As someone who has contributed to agrarian policy and worked on projects funded by organizations like the UN World Food Programme, how do you see the intersection of law and policy-making, particularly in areas like food security?

For countries that have faced depredations of famine and hunger under colonial rule, food-security is a very sensitive and key matter of policy. Emerging nations have to safeguard and sustain their agrarian ecosystems against OECD nations’ policies at an international level. At the same time they also have to increase yield, shield themselves against crop losses as well as shift populations away from agriculture and into industry. Policy-making is a vital exercise to attain this goal while the law attempts to provide safeguards for all stakeholders during this process.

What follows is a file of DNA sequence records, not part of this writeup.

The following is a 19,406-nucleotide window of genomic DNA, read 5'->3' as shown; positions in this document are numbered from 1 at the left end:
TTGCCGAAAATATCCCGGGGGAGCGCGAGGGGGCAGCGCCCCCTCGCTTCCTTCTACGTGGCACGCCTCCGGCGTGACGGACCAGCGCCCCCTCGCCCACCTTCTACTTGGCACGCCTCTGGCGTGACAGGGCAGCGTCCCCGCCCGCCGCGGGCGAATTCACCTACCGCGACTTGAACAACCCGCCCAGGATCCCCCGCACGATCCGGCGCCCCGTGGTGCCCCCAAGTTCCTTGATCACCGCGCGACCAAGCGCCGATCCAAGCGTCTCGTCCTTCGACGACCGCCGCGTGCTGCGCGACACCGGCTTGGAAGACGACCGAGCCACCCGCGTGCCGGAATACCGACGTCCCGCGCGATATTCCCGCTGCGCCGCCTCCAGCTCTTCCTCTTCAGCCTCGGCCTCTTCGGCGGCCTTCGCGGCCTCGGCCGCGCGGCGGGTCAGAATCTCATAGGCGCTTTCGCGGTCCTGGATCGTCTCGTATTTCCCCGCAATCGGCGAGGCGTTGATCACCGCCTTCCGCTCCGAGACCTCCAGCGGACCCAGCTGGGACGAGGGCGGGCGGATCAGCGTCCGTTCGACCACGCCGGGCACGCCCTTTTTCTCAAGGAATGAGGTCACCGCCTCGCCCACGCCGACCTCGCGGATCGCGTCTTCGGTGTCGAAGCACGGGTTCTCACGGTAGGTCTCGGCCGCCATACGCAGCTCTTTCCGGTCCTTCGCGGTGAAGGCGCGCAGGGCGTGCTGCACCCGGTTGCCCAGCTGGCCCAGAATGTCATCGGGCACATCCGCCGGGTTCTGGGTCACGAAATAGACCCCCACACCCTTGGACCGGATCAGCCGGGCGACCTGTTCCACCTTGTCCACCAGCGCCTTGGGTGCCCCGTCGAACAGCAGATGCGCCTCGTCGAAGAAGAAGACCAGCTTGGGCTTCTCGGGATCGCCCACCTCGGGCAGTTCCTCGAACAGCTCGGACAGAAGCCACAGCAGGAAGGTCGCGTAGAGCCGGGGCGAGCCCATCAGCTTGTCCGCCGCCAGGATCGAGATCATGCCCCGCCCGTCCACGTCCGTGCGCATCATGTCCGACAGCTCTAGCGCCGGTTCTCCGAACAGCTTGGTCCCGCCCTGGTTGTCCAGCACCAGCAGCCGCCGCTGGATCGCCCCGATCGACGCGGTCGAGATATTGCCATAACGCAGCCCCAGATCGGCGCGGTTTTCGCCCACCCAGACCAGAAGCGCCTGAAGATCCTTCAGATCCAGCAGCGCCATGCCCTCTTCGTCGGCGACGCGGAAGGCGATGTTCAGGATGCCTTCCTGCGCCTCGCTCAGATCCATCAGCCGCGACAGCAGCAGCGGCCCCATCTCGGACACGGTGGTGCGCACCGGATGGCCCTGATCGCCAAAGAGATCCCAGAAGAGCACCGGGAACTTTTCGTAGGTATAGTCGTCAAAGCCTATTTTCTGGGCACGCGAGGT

With your interests in tennis, dance, and cultures, how do you find these aspects complementing your legal career, if at all?

Sports and the fine arts play a vital role in expanding one’s horizons and for agility. In my view, having a wide exposure to different aspects of the society exposes me to varied thought processes and perspectives thereby enabling me to become a better lawyer. They are also an easy way to switch off and relax.

Considering your journey and expertise, what advice would you give to law graduates aspiring to specialize in corporate law, especially in the areas of M&A and commercial law?

Go full throttle, always try to understand the issue at hand, do your own research (the law changes and nobody knows everything), never work on an empty stomach, and continue pursuing your hobbies. 

Get in touch with Harini Subramani-